Botany

Micrasterias
fimbriata

BA410

PlanFluar 10x

Moticam 10
Botany

Crystals in
Larix decidua

BA410E

PlanApo 40x
pol. lam.

Moticam 10 stack
Zoology

Parnassius apollo
part of wing

BA310E

PlanApo 20x

Moticam 10 stack
Histology

Femur cross
section

BA310E

PlanApo 20x

Moticam 10
Pathology

Haemolysis
streptococcus
sepsis

BA410

PlanAchro 100x o.i.

Moticam 5
Microbiology

Onion mitosis

BA410 

PlanAchro 60x

Moticam 5
Zoology

Barnacle on
mussel

SMZ-171

Stereo

Moticam 10 stack
General

Tumbled gems

SMZ-171

Stereo

Moticam 10 stack
Pathology

Eimeria stiedae
in liver

BA410 
PlanFluar 20x

Moticam 10
Microbiology

Penicillium with
conidiophores

BA310E

PlanApo

Moticam 10
Histology

Artery

BA410

PlanAchro 10X

Moticam 5
General

Urea crystals

BA410

PlanFluar 20x
pol lam

Moticam 10

Bronze rot in a Carolingian disk fibula (800 AC) found near Maastricht

  • 23bronze rot SMZ171Mot5stk
  • 1Fibula
  • 3Fibula bronze rot SMZ171Mot5stk
This  disc  fibula  with  animal  motif  is  made  of  copper  alloy  and  is  inlaid  with  glass  paste. The metal exhibits severe corrosion and is brittle. Saccharification has occurred in the glass paste and bronze rot is present. Bronze rot usually is already well present before it reveals itself to the surface. Bronze rot or bronze disease is recognizable by the appearance of bright green dots and bumps that come out to the surface. Because of bronze rot, the material pulverizes, distortions, bumps and pits occur on the surface. To stabilize bronze rot, the object is immersed in  benzotriazole.  This  should  be  done  under  vacuum.  Given  the  relatively  high  cost  of restoration, this disc fibula is only treated with an acid-free Vaseline, which is a cheap, but a much less effective treatment.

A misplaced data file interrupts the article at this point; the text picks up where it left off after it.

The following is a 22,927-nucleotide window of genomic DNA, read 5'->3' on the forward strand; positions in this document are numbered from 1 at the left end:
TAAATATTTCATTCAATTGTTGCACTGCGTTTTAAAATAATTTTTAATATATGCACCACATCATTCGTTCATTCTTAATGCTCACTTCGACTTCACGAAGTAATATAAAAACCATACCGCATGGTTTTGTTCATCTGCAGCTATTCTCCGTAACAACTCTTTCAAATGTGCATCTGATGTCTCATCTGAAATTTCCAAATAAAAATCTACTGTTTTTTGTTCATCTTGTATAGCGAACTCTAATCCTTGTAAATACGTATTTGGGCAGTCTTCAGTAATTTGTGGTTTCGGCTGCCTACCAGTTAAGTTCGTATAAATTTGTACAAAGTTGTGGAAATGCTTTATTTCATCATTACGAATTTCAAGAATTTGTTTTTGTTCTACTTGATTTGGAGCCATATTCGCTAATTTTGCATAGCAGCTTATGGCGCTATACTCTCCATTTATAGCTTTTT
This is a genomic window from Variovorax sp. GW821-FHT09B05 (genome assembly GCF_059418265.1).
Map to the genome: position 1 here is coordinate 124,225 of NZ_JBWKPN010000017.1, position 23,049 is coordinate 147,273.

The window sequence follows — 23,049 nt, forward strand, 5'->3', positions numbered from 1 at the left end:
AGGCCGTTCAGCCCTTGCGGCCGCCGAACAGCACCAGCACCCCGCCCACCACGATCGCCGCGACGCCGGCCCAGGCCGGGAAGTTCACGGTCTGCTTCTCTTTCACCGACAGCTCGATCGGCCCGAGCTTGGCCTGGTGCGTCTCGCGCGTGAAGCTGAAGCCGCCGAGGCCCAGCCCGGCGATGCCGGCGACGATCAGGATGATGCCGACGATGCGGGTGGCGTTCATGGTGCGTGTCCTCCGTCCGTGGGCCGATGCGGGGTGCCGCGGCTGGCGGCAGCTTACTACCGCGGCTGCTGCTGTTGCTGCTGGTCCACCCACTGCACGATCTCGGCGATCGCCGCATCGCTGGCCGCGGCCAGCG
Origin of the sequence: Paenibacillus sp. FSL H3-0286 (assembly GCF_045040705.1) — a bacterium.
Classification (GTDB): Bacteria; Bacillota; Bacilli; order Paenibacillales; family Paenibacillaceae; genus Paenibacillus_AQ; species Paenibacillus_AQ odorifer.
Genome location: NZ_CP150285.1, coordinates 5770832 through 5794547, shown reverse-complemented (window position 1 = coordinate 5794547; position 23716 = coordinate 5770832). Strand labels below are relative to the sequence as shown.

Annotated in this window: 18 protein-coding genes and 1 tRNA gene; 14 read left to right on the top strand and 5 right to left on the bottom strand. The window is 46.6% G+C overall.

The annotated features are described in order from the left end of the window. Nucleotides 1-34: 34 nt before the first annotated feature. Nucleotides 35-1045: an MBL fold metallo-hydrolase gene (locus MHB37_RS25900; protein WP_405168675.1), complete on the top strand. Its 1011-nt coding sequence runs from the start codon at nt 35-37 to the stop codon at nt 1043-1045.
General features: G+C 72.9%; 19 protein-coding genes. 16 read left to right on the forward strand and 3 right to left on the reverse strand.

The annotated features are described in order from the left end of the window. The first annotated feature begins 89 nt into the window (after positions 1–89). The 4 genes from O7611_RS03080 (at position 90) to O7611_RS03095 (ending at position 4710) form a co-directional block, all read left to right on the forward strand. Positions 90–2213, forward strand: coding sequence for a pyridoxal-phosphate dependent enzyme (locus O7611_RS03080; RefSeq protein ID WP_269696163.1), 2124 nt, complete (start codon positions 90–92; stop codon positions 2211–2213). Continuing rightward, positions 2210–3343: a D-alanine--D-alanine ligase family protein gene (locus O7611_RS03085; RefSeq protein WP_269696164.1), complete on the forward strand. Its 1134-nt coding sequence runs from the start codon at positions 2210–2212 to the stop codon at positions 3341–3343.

Source: Jean-Paul Geusen, Thorn, The Netherlands


Prehistoric nail imprints

  • 2Nailprint prehistoric SMZ171Mot5stk
  • 1prehistoric potsherd
On the images, a hand formed pottery fragment from the Michelsberg culture, Middle Neolithic period(4300 - 3500 BC) is shown. The Michelsberg culture is responsible for some of the oldest types of  pottery  in  Europe,  which  is  seen  as  a  typical  element of  this  culture.  This  pottery  is generally found on hilltops, giving the impression of the presence of former fortified settlements. This  impression  is  reinforced  by  findings  of  many  waste  pits with  very  different  content  and interruptions in the trenches that are interpreted as gates. ‘Hand formed’ pottery means here that it was not wheel-made, but that it was built up out of clay rolls  or  slabs.  This  type of  pottery  is  sober and even  not decorated at  all.  It  is  gray-brown  in color,  with a  coarse  structure.  The  clay  has been  emaciated  by  the  addition  of  coarse  quartz grains and it was soft-baked. Emaciation is a term for the addition of ingredients to the potter's clay in order to prevent shrinkage and cracking during the baking process. On this prehistoric potsherd nail imprints originating from the maker can be seen. It was found during an archeological field survey in the neighborhood of Maastricht in The Netherlands.

Source: Jean-Paul Geusen, Thorn, The Netherlands